The neutral zone is a region of intervertebral motion around the neutral posture where little resistance is offered by the passive spinal column. Several studies--in vitro cadaveric, in vivo animal, and mathematical simulations--have shown that the neutral zone is a parameter that correlates well with other parameters indicative of instability of the spinal system. It has been found to increase with injury, and possibly with degeneration, to decrease with muscle force increase across the spanned level, and also to decrease with instrumented spinal fixation. In most of these studies, the change in the neutral zone was found to be more sensitive than the change in the corresponding range of motion. The neutral zone appears to be a clinically important measure of spinal stability function. It may increase with injury to the spinal column or with weakness of the muscles, which in turn may result in spinal instability or a low-back problem. It may decrease, and may be brought within the physiological limits, by osteophyte formation, surgical fixation/fusion, and muscle strengthening. The spinal stabilizing system adjusts so that the neutral zone remains within certain physiological thresholds to avoid clinical instability.
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"A slouched posture is a kind of abnormal sitting posture with flexed lumbar spine occurs during day-to-day sitting activities  . As a result of this prolonged flexed posture, if extends for a long time, the neutral position is lost and the spine is potentially exposed to injury  . Although the etiology of LBP is complex and multifactorial, an incorrect sitting posture could play a relevant role in determining both an increase of stress within the disc   and a sustained stretch of passive lumbar structures in combination with poor back muscle activity . "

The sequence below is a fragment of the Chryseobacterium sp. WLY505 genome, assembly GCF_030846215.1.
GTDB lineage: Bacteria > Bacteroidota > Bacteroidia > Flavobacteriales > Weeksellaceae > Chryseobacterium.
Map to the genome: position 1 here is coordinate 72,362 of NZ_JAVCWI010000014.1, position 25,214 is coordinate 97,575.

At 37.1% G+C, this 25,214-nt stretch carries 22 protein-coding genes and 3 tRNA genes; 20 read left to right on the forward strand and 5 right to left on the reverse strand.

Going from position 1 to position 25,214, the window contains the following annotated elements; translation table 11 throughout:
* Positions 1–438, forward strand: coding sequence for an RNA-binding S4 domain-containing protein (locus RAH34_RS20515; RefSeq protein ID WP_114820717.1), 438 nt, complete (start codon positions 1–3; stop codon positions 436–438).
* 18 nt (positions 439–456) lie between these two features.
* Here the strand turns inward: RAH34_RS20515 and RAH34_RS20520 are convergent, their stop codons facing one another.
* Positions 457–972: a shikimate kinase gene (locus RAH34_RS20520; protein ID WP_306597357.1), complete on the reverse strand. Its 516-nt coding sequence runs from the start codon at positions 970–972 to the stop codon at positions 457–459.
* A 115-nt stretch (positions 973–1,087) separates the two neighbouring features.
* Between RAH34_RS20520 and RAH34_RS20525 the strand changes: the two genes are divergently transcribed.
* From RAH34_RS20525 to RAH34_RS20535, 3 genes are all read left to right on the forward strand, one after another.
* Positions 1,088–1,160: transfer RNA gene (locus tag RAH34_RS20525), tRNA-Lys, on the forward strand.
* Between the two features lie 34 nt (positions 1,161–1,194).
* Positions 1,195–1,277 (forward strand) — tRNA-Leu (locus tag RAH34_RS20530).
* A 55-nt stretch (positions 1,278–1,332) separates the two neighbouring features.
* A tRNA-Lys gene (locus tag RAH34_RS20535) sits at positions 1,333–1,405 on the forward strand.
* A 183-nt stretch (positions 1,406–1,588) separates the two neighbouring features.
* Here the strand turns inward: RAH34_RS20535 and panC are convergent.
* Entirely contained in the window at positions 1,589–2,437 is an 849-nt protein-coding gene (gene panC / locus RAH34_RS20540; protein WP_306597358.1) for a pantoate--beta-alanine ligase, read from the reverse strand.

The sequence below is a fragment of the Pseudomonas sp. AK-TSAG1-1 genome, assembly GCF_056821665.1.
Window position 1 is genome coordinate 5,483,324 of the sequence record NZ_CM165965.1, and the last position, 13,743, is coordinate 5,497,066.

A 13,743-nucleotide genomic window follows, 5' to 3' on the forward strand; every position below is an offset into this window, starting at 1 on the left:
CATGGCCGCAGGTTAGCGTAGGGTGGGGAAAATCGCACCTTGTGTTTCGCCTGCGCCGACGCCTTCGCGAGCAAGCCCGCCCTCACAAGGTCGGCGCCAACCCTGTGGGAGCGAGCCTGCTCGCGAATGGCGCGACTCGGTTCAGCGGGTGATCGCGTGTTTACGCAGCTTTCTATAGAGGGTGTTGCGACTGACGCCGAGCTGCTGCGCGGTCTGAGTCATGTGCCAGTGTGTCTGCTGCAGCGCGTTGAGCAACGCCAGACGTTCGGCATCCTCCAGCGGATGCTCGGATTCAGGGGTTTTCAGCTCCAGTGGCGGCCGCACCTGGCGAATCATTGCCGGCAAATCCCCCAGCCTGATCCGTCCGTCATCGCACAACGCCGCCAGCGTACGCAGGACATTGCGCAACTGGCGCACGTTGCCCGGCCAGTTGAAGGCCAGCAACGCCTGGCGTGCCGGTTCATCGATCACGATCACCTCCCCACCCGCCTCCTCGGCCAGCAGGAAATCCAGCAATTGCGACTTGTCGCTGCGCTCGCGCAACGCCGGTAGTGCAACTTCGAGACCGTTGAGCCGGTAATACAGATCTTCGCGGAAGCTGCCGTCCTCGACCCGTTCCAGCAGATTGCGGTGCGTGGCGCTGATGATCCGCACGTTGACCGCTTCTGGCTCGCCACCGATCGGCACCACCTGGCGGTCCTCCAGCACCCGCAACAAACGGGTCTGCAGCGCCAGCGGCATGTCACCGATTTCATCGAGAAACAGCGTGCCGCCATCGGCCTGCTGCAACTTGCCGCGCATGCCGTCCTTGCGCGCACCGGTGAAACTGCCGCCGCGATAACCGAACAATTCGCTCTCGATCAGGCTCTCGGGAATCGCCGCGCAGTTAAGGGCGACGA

[Show abstract][Hide abstract] ABSTRACT: Objective: This study aimed to find out the effectiveness of multiple therapeutic intervention combinations to manage Postural Low back pain among the Information Technology [IT] Professionals. Study design: The randomized control study design. Materials and Methods: All the subjects (N=90) were randomized into three groups which consists of one control and two experimental groups. The subjects in the Experimental group I were given Motor Control Training and Ergonomic Training whereas the Experimental group II were given Myofascial Release, Motor Control Training and Ergonomic Training was given for a period of 6 weeks that includes first 3 weeks of Myofascial Release along with Motor Control Training and Ergonomic Training, further the Motor Control Training and Ergonomic Training was continued for the period of 4 to 6 weeks duration. The subjects in the control group were not given any therapeutic modalities throughout the study. The effectiveness of the therapeutic interventions were measured through three outcome parameters such as Back pain intensity, Back pain disability and Transversus Abdominis muscle strength. The Analysis of Covariance and Scheffe’s post hoc tests were applied to study the treatment effectiveness. The effectiveness of the therapeutic intervention at three different time intervals was also analyzed using repeated measures ANOVA and if found significant, a Newman Keul’s post hoc tests was employed to study the significance between two time intervals. Results & Conclusion: The results of this study concluded that the Experimental group-II is found to be better than Experimental group-I and Control group in the reduction of Low Back pain intensity, Back pain disability and Transversus Abdominis muscle strength of the Software professionals with Postural low back pain. KEY WORDS: Postural Low back pain, Myofascial Release, Information Technology employees, Ergonomic Training, Motor Control Training.